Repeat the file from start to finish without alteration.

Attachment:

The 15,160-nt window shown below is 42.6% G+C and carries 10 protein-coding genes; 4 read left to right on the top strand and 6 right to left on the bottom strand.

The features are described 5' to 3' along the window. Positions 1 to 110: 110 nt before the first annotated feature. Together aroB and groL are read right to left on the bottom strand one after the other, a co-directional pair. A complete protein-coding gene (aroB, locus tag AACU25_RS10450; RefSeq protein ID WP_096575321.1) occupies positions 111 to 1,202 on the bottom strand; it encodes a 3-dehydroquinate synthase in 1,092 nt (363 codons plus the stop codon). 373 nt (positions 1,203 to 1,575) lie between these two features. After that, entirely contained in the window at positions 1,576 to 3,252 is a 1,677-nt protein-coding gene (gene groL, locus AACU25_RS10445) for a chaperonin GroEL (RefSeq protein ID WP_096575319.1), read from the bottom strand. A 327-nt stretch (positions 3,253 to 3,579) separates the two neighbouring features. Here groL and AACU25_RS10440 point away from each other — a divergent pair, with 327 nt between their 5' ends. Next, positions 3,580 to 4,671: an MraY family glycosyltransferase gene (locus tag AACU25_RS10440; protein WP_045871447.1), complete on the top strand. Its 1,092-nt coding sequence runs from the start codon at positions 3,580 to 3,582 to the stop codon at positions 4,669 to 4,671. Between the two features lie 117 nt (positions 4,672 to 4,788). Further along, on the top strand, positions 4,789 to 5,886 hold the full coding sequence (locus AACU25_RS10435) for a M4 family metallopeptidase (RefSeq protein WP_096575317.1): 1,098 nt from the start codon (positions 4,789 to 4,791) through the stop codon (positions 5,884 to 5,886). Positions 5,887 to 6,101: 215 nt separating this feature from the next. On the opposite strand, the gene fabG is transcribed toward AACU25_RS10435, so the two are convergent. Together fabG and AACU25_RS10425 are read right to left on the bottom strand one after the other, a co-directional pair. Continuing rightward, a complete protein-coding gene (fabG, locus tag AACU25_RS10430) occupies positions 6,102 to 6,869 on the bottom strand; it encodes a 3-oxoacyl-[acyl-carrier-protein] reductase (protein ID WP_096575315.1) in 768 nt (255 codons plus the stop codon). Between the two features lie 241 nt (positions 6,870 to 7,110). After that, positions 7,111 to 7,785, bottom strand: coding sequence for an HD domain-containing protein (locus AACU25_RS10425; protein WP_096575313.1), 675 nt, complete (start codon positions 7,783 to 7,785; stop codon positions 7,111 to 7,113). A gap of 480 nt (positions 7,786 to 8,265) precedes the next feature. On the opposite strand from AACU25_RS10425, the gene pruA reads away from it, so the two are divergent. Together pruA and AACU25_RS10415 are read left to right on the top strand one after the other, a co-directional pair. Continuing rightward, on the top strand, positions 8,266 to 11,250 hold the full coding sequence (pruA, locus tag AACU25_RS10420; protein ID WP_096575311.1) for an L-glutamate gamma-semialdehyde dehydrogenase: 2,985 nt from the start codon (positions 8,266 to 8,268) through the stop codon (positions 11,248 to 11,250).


The 15,160-nt window shown below is 42.6% G+C and carries 10 protein-coding genes; 4 read left to right on the top strand and 6 right to left on the bottom strand.

The features are described 5' to 3' along the window. Positions 1 to 110: 110 nt before the first annotated feature. Together aroB and groL are read right to left on the bottom strand one after the other, a co-directional pair. A complete protein-coding gene (aroB, locus tag AACU25_RS10450; RefSeq protein ID WP_096575321.1) occupies positions 111 to 1,202 on the bottom strand; it encodes a 3-dehydroquinate synthase in 1,092 nt (363 codons plus the stop codon). 373 nt (positions 1,203 to 1,575) lie between these two features. After that, entirely contained in the window at positions 1,576 to 3,252 is a 1,677-nt protein-coding gene (gene groL, locus AACU25_RS10445) for a chaperonin GroEL (RefSeq protein ID WP_096575319.1), read from the bottom strand. A 327-nt stretch (positions 3,253 to 3,579) separates the two neighbouring features. Here groL and AACU25_RS10440 point away from each other — a divergent pair, with 327 nt between their 5' ends. Next, positions 3,580 to 4,671: an MraY family glycosyltransferase gene (locus tag AACU25_RS10440; protein WP_045871447.1), complete on the top strand. Its 1,092-nt coding sequence runs from the start codon at positions 3,580 to 3,582 to the stop codon at positions 4,669 to 4,671. Between the two features lie 117 nt (positions 4,672 to 4,788). Further along, on the top strand, positions 4,789 to 5,886 hold the full coding sequence (locus AACU25_RS10435) for a M4 family metallopeptidase (RefSeq protein WP_096575317.1): 1,098 nt from the start codon (positions 4,789 to 4,791) through the stop codon (positions 5,884 to 5,886). Positions 5,887 to 6,101: 215 nt separating this feature from the next. On the opposite strand, the gene fabG is transcribed toward AACU25_RS10435, so the two are convergent. Together fabG and AACU25_RS10425 are read right to left on the bottom strand one after the other, a co-directional pair. Continuing rightward, a complete protein-coding gene (fabG, locus tag AACU25_RS10430) occupies positions 6,102 to 6,869 on the bottom strand; it encodes a 3-oxoacyl-[acyl-carrier-protein] reductase (protein ID WP_096575315.1) in 768 nt (255 codons plus the stop codon). Between the two features lie 241 nt (positions 6,870 to 7,110). After that, positions 7,111 to 7,785, bottom strand: coding sequence for an HD domain-containing protein (locus AACU25_RS10425; protein WP_096575313.1), 675 nt, complete (start codon positions 7,783 to 7,785; stop codon positions 7,111 to 7,113). A gap of 480 nt (positions 7,786 to 8,265) precedes the next feature. On the opposite strand from AACU25_RS10425, the gene pruA reads away from it, so the two are divergent. Together pruA and AACU25_RS10415 are read left to right on the top strand one after the other, a co-directional pair. Continuing rightward, on the top strand, positions 8,266 to 11,250 hold the full coding sequence (pruA, locus tag AACU25_RS10420; protein ID WP_096575311.1) for an L-glutamate gamma-semialdehyde dehydrogenase: 2,985 nt from the start codon (positions 8,266 to 8,268) through the stop codon (positions 11,248 to 11,250).